The creative conservationist
Weber Silva, December 2010
Weber Silva was in his early twenties when he went on a field trip to an area of Chapada do Araripe, Ceara, in north east Brazil in 1996. There, he and Professor Galileu Coelha discovered a new species of bird, the Araripe manakin (Antilophia bokermanni) striking in appearance and with a call to match - it has become an emblem for the conservation of the whole region.
Fourteen years later, Weber is programme coordinator of a CLP-funded Conservation Leadership project ($50,000) which will consolidate the results achieved during two previous CLP-funded projects and ultimately create a fully protected area in the Araripe region.
'I first found out about the CLP when I saw a poster up in my university. I'd already been studying birds and had completed a couple of projects, but this was my first project supported by an international funder', recalls Weber. 'This first project led to the creation of a Plan for the Conservation of the Araripe manakin which was adopted by the Brazilian government. A very significant result!'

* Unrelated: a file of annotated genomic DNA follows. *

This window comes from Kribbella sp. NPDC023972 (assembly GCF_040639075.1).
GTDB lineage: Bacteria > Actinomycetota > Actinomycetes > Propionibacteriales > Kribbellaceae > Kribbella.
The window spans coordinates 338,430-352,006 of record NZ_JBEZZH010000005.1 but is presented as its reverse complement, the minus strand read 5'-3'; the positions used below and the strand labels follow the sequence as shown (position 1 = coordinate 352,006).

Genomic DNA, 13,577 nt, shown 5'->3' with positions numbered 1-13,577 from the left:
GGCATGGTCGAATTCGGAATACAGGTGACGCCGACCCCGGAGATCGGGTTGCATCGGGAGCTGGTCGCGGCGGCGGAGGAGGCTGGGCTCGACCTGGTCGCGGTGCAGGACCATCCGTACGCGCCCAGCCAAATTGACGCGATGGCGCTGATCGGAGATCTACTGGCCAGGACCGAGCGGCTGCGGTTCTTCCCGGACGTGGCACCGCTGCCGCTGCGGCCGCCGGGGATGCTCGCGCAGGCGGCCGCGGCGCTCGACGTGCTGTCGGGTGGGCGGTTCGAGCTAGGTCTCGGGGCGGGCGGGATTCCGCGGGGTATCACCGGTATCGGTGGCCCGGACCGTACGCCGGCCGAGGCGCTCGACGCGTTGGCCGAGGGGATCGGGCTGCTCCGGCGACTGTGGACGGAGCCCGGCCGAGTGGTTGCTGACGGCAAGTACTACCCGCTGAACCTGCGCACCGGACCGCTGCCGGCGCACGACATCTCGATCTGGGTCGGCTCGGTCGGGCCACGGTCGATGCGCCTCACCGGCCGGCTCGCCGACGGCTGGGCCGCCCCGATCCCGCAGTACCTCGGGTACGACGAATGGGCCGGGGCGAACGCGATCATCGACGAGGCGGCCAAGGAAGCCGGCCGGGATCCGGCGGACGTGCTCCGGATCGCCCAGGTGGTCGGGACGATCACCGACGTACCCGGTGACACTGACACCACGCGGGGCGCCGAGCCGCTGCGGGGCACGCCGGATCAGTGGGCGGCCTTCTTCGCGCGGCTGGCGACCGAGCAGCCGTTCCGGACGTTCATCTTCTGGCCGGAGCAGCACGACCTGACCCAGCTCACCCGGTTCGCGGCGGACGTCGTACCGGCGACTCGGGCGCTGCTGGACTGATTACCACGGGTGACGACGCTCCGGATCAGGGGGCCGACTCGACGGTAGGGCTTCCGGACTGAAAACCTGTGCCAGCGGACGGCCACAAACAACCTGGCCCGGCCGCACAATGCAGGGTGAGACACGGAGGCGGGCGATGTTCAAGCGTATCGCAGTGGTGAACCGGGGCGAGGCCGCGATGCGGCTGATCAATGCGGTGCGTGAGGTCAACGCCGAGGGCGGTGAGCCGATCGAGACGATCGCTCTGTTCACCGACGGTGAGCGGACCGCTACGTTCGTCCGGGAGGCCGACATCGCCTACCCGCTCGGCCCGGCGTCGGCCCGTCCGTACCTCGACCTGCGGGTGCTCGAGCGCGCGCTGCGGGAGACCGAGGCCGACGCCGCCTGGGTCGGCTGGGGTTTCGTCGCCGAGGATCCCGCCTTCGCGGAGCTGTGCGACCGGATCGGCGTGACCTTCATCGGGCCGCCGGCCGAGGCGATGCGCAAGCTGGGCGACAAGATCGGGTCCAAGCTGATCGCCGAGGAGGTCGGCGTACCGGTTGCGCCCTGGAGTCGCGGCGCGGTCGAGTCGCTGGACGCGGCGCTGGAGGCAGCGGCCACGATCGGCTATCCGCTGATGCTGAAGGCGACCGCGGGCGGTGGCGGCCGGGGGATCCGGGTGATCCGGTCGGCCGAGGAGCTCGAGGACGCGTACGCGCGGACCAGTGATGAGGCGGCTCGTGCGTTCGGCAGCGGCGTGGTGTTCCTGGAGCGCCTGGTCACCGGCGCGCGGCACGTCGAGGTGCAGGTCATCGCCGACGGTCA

Weber is keen to share his enthusiasm for nature with others, especially children and teenagers who will become the next generation of conservationists. One of the greatest challenges he faces in his quest to prevent the extinction of bird species is training young people without assistance from the state where he lives.
He once tried taking a group of school children into the field so they could get first hand experience of seeing birds. But the children turned up late and by the time they arrived at the bird-watching site it was midday, the sun was high in the sky, and there were very few birds about. So Weber came up with the novel idea of having small, brightly-painted wooden birds placed high up in trees in his home town square. The students competed to see how many birds they could spot and identify and the event was a great success!
Weber has some profound advice for those considering a career in conservation:
'The paths of conservation are not always predictable, but if your goal is to really help change reality, then the world will conspire in your favor. So take conservation seriously, but enjoy the adventure of doing what you believe!'
This year, Weber attended the CLP international training course in Calgary and he was able to share his experience and passion for communicating conservation with other conservationists.
'As a member of the CLP alumni network I feel part of a great global conservation effort where people are the most important element.'